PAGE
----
Unions respond to private equity

My article on organized labor’s response to the rise of private equity is now online at TCSDaily.  Private equity presents a unique challenge for unions, since it makes it harder for them to pressure companies through shareholder resolutions, which are key to broader pressure strategies known as corporate campaigns.

When planning corporate campaigns, unions and activist groups research their target and identify its weaknesses. One key pressure point is a company’s need for capital. Because they often have great influence over pension funds, many unions are able to pressure companies by having the funds offer shareholder resolutions at corporate annual meetings.

However, the enactment of the 2002 Sarbanes-Oxley Act, in the wake of the Enron and WorldCom scandals, has had an unintended consequence. To avoid burdensome government regulation, some companies are deciding not to list their shares on American stock exchanges—a trend that is leading to more stock listings in overseas financial centers like London and Hong Kong. In some cases, companies have even de-listed their stock shares in the U.S.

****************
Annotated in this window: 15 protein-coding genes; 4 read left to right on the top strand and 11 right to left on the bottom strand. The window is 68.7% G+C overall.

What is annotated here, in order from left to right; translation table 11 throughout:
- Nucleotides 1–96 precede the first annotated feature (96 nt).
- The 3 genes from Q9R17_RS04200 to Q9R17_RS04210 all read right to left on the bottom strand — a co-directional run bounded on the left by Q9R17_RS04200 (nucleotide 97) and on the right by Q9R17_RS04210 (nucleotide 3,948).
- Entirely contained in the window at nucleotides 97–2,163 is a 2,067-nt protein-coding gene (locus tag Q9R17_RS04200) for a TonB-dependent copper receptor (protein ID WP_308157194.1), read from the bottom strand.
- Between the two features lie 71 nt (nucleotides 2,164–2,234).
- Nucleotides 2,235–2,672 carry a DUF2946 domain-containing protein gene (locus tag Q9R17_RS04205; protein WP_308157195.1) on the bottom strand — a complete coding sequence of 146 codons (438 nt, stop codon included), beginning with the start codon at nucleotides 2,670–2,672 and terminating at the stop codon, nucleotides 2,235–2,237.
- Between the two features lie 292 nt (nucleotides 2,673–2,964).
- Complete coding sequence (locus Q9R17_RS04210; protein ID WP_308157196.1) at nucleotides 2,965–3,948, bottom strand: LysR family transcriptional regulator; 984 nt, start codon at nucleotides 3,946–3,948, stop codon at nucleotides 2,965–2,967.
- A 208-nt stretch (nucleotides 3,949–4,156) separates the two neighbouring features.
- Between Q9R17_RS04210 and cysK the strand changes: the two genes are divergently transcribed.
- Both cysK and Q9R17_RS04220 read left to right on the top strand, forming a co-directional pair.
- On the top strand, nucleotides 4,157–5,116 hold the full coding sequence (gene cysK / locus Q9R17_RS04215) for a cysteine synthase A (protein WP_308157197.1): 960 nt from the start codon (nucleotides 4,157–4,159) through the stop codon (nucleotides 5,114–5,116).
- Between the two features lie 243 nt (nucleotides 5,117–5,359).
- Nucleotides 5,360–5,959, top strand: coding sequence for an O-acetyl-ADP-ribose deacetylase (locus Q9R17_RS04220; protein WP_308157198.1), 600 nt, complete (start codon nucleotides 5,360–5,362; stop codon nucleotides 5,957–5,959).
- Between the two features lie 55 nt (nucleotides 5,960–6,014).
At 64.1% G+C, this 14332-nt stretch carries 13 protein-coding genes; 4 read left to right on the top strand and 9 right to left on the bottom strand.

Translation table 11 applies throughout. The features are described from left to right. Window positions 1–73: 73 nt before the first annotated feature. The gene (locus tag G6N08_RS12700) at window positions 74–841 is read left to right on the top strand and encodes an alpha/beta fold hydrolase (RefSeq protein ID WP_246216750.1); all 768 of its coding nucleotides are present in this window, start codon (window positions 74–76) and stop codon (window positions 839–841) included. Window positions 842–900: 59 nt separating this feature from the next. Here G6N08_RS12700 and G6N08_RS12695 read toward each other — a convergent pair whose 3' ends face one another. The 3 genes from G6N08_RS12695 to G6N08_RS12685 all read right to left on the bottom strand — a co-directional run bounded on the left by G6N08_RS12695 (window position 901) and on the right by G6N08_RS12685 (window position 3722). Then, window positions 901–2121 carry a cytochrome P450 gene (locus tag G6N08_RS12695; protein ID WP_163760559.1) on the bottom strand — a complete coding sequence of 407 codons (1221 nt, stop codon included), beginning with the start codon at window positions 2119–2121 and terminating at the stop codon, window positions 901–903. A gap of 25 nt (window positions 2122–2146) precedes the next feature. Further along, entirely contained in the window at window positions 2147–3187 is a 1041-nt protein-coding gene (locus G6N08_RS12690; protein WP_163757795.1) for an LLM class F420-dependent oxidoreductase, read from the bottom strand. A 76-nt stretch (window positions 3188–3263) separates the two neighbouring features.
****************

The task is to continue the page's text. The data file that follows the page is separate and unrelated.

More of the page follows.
This has created great asset shopping opportunities for private equity firms, which are buying up publicly owned companies. Because they do not trade publicly, private equity firms are not directly exposed to the kinds of shareholder pressure that publicly traded companies face. However, organized labor isn’t about to sit idly by and let this development go on unchecked.

Read on.